Local domestic violence shelters forced to cut staff, services due to government shutdown

DELAND, Fl. — Some domestic violence shelters have had to cut staff and services beacuse of the government shutdown.

Volusia County's Beacon Center is one of the shelters expected to take a hit.

"I have been tossing and turning, up late, early, waking up, thinking about the choices that we have to make," said Beacon Center Director Angie Pye.

Pye has been crunching the numbers and believes she'll have to furlough 15 of her 27 employees and limit financial help for some of the women that the shelter assists. The center will soon only be able to provide "core services" such as the emergency shelter and 24-hour hotline.

Services such as helping women file restraining orders will have to be cut.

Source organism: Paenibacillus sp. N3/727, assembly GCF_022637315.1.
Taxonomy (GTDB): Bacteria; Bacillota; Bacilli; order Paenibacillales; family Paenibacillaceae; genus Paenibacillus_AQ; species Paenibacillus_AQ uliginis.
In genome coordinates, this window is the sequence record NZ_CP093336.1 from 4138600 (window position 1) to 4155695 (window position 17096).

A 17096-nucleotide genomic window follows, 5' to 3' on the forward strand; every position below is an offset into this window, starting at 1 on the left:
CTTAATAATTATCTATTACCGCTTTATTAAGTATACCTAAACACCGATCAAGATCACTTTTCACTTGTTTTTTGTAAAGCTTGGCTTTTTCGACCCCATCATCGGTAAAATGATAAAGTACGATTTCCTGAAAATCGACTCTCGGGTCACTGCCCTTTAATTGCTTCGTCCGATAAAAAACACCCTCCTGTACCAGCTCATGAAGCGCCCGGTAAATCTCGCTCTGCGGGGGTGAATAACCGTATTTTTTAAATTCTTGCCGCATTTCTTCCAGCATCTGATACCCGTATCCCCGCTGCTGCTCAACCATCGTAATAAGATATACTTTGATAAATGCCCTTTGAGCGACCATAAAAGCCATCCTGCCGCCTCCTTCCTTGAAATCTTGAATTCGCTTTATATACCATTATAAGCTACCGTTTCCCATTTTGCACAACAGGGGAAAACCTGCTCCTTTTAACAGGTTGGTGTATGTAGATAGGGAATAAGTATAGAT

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Lara Weems Rezapour serves as a lawyer for the Beacon Center and is worried that some of the cuts will leave women in danger.

"If I had a lawyer to be able to stand beside me to say, no we are going to do this together, then I would've moved forward with my case," said Rezapour. "I most likely would've gotten an injunction and I wouldn't have had to live on the run for all that time."

Many Central Florida domestic violence shelters rely on the federal government for up to 40 percent of their funding.

A Flagler County shelter director had to lay off six of her 27 employees due to the shutdown. She was planning on more layoffs, but recieved a loan from a supporter on Thursday to help prevent it.

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